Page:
My favorite time to write is in the still of the night, though. Oh, I love the silence!

    I’ve also had ideas flood my mind in the middle of the day. It’s like a tea pot tilting and pouring words, ideas, and the flow is just endless.

    I love those inspirational spells. Those moments produce my best writing. Most times, I submit after little editing and few changes, and hear back from the editor quickly with a "good news email."

  5. HP van Duuren

    Well I don’t think that I really have a specific ‘Creative Rite’ a procedure that I use usually is to write about the end result that I have in mind, start writing about it. (ending up with a horrible ‘Stream of consioussness’) Afterwards trying to organise this stuff into something with a ‘Head and a Tail’.
    I think that’s basically it.

    O yeah…, I also have my Idea Generating Procedure (IGP)
    You can find it in the blogpost you can find at the link here below:

    All the Best,

  6. Helen Gallagher

    I’m very low maintenance. All I need is
    1. time to think, and 2. a quiet place to sit.

    I wrote the first draft of my first book when I got locked outside on the riverfront deck at the East Bank Club in Chicago. Most productive writing hour I ever had.

  7. Clary Lopez

    I wake up early and go over the previous day’s writing. Sometimes reading a book helps me get some inspiration but most of the times are my emotions that moves me. The bad thing about that is that emotions comes and goes so I try to have a permanent "inspiration" in my heart. I push myself to write every day even if it is only on my blog and that a lot times translate to better writing when it’s time to get to work.

    I’m a Writer’s Digest subscriber so I can’t wait to get my issue and read all the articles. It’s hard for me not to read your magazine at once, you are doing a great job. Thanks Maria.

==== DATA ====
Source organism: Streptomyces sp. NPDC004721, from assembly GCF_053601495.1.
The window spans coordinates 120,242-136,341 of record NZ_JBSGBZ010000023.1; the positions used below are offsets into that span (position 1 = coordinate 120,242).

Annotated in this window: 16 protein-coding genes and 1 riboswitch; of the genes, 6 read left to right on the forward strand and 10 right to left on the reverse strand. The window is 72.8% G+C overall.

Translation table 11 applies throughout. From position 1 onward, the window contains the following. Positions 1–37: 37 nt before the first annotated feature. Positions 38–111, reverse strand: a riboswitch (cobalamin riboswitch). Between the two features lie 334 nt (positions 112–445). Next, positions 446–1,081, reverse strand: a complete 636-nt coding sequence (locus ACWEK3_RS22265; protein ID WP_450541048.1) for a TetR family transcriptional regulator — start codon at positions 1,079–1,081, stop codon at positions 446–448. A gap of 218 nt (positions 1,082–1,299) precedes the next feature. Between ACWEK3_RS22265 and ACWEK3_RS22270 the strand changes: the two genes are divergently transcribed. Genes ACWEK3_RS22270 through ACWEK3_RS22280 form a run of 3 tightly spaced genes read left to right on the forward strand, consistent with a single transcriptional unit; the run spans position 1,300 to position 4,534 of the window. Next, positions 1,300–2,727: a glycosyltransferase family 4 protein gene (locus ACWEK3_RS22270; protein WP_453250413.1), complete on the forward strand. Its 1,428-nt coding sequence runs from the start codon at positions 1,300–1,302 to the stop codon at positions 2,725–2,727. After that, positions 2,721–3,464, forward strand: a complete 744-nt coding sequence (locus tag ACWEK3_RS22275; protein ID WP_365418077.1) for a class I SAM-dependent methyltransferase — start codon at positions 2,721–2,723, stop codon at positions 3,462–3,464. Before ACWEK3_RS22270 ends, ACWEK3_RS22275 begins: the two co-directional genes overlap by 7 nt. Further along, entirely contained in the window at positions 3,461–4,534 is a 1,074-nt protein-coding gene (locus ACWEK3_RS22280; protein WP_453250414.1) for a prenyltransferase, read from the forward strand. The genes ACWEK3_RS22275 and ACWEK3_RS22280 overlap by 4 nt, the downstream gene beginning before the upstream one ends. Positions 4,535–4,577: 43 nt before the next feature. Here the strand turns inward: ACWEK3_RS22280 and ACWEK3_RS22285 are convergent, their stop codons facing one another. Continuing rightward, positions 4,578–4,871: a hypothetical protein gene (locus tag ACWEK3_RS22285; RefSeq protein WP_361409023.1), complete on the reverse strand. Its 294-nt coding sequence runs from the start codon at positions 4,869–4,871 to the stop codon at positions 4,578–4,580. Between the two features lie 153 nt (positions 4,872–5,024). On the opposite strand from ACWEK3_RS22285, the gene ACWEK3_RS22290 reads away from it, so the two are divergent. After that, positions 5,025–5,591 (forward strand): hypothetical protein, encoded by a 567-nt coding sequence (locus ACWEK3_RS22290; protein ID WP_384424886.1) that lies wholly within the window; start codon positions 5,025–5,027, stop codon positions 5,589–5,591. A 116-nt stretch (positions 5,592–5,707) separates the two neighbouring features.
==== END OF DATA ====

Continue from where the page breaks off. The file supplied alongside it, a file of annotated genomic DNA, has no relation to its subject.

8. Gabrielle Linnell

    I usually set very short deadlines for myself and inform the editors I work for. I work best under pressure. If I have a piece due in a month, I’m much less likely to work on it and what work I do, is probably going to be crappy.

    So, while working under tight time restrictions, I also need to be alone, on a laptop, with really loud music playing.

  9. Mike Davis

    I like to skulk off to my writing room, close the door to the outside world and sift through my CD collection until I find something that I think will echo the mood of the piece I’m about to write.

    I have certain ‘trigger’ songs that, if I close my eyes and listen, can bring a lump to my throat, a tear to my eye or a hero’s determination to my heart. Then I surf that wave of emotion.

  10. Cheryl Wright

    Maria, I dust and wipe and sweep and straighten. Sometimes it helps me to settle down and focus and other times, well, let’s just say that there are other times. Okay?

    Whether we procrastinate to write or procrastinate not to write, we have a unique connection to each other. At the end of the day, we are writers, in love with the written word and passionate about writing.

  11. CSS

    It’s interesting that the conditions necessary for you to write are the same ones that prevent me from writing at all. When I procrastinate or otherwise let myself get anxious about writing, it’s as though I’m squeezing every word out with tremendous effort.

    I don’t have any really unique writing rituals. I write first drafts best with a pen but revise most comfortably on the computer. Ideas flow most easily when I’m calm, sometimes just after waking up, before I’ve let all the stress of the day cloud my mind.

    Interesting to think about, thanks.